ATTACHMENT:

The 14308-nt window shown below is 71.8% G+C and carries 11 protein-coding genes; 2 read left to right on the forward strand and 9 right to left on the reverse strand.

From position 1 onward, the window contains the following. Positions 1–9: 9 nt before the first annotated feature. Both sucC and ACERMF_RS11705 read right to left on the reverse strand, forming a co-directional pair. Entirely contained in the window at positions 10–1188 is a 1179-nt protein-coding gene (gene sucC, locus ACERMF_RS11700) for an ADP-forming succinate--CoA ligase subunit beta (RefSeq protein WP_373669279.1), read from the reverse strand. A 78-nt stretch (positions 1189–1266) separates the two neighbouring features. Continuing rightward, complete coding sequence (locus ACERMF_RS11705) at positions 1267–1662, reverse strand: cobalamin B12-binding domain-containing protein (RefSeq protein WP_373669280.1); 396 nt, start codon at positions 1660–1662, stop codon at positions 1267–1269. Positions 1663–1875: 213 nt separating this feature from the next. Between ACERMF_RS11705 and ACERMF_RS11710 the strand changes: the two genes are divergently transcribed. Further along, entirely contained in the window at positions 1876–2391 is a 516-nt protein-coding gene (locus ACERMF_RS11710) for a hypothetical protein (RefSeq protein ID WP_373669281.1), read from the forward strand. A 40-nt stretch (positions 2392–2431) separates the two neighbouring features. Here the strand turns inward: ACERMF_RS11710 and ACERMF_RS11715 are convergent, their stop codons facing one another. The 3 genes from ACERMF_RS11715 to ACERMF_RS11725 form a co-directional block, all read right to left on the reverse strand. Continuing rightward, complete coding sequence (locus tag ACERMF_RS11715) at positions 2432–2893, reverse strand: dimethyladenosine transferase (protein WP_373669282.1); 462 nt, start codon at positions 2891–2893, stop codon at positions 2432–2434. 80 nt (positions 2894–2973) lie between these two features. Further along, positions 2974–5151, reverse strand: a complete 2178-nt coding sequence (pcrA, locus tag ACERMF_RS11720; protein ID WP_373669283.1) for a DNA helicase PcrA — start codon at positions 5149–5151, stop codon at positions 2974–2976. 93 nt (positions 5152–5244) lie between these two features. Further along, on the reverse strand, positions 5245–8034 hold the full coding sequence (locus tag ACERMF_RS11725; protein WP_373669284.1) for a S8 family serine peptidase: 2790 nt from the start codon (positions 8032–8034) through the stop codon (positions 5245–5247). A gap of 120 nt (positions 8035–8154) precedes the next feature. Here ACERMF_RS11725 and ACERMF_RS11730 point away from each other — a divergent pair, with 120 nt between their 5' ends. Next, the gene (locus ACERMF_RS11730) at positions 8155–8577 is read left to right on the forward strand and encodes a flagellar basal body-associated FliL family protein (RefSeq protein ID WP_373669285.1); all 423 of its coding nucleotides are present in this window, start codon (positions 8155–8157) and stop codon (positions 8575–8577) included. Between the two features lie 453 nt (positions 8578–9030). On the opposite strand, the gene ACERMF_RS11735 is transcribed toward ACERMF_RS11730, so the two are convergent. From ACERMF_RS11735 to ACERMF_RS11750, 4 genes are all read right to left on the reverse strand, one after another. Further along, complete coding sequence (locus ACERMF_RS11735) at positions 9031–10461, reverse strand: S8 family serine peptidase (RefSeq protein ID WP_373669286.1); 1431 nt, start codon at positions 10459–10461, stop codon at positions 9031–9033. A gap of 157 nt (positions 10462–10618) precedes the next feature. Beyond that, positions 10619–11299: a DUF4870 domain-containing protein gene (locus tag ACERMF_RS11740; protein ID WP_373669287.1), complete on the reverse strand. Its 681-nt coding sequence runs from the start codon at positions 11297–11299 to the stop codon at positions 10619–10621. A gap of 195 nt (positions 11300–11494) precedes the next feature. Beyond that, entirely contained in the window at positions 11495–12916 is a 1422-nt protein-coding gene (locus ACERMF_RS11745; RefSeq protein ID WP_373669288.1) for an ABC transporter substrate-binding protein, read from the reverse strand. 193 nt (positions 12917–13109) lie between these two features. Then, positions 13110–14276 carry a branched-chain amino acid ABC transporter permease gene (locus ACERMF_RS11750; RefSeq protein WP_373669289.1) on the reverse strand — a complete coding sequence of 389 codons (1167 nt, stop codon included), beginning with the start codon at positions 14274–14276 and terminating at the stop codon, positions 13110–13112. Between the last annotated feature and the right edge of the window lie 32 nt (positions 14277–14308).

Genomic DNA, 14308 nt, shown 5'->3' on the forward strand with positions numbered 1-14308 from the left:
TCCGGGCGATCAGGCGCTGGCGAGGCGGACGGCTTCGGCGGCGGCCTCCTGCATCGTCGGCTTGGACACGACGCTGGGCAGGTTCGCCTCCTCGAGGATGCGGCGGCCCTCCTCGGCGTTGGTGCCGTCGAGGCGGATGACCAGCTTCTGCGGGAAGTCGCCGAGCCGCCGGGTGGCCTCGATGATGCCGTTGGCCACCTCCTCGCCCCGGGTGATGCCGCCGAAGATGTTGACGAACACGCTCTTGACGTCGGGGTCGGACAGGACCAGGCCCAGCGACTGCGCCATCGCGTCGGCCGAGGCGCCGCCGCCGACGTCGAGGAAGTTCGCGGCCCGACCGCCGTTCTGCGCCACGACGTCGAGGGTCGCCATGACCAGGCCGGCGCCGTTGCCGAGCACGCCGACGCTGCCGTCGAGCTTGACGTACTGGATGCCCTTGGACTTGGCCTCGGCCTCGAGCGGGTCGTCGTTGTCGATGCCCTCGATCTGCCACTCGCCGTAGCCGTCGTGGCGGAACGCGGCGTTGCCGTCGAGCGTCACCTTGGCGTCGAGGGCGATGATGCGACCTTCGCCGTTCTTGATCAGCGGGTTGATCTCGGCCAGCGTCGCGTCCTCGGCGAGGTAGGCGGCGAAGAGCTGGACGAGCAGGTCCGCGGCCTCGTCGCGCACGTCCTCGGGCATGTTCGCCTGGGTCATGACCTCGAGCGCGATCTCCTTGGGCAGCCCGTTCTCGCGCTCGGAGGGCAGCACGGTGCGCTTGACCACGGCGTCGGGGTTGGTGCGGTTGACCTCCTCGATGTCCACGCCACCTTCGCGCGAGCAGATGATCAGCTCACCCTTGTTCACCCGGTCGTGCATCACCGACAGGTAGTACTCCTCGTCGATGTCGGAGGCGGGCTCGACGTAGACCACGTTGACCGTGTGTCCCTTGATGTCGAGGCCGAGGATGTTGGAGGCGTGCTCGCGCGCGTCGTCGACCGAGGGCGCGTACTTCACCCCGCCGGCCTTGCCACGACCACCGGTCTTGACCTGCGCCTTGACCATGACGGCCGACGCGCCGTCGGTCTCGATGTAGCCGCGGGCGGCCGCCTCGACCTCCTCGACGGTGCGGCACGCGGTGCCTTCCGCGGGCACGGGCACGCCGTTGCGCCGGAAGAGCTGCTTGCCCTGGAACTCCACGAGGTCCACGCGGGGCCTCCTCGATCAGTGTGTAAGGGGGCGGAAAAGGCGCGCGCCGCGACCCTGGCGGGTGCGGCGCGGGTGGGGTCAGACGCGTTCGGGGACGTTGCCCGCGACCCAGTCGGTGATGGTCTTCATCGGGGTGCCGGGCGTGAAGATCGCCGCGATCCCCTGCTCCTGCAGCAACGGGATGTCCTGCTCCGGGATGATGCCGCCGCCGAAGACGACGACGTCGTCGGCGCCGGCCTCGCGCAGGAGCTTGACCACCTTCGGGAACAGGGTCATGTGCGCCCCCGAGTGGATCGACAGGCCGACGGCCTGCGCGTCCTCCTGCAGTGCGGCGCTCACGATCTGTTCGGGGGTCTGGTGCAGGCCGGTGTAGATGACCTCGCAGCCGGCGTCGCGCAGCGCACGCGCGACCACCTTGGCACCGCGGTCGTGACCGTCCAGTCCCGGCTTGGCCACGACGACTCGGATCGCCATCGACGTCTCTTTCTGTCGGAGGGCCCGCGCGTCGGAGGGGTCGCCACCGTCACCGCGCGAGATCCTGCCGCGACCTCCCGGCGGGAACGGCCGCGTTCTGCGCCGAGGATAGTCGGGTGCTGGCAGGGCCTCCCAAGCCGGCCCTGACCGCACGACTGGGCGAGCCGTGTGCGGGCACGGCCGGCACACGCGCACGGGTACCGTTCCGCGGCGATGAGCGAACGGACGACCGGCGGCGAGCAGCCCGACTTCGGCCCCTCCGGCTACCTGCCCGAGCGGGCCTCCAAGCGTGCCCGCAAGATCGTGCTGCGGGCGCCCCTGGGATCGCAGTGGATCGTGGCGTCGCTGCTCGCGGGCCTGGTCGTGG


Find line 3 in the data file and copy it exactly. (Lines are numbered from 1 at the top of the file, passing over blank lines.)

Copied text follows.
Genomic DNA, 14308 nt, shown 5'->3' on the forward strand with positions numbered 1-14308 from the left: